What Is the Migration Route of Common Bottlenose Dolphins?

According to Sea World, the migration routes of bottlenose dolphins vary and are dependent on factors including season, food supply and water temperature. Some coastal dolphin populations that live in colder waters appear to migrate to warmer waters more frequently than warm water populations. For example, dolphins living near the New Jersey shore during summer months migrate to coastal southern shores found in North Carolina.

Most coastal dolphins live within a limited home range and do not stray from their particular areas. This is especially true for populations in warmer territories, such as in Florida, Georgia and Southern California. A typical home range for dolphin families is around 48 to 155 miles, and it is common for home ranges to overlap. Marine surveys show that dolphin populations number in the thousands and vary according to location. For instance, the Gulf of Mexico tends to have a large population of up to 45,000, while the Western North Atlantic has up to 29,000 dolphins.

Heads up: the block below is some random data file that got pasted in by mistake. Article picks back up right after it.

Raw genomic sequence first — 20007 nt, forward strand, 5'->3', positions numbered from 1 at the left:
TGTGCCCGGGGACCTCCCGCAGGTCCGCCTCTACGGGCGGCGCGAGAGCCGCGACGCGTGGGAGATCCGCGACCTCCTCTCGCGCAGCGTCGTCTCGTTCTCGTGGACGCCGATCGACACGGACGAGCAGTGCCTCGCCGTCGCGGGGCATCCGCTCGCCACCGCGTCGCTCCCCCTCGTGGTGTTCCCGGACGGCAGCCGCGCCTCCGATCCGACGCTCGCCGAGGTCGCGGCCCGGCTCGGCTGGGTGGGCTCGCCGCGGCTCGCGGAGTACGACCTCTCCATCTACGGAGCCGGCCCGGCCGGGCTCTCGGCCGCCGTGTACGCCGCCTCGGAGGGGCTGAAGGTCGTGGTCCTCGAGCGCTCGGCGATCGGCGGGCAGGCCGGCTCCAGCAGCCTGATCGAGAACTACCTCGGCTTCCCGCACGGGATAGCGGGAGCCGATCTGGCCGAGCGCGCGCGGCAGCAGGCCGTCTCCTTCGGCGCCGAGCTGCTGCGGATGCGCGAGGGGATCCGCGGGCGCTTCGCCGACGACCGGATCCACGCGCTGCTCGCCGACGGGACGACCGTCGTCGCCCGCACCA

Vallarta Adventures notes that dolphins are fast swimmers, clocking in speeds of up to 7 miles per hour. The fastest they swim is around 22 miles per hour. However, dolphins sometimes seem to just take it easy when boats are nearby, and they enjoy riding the currents.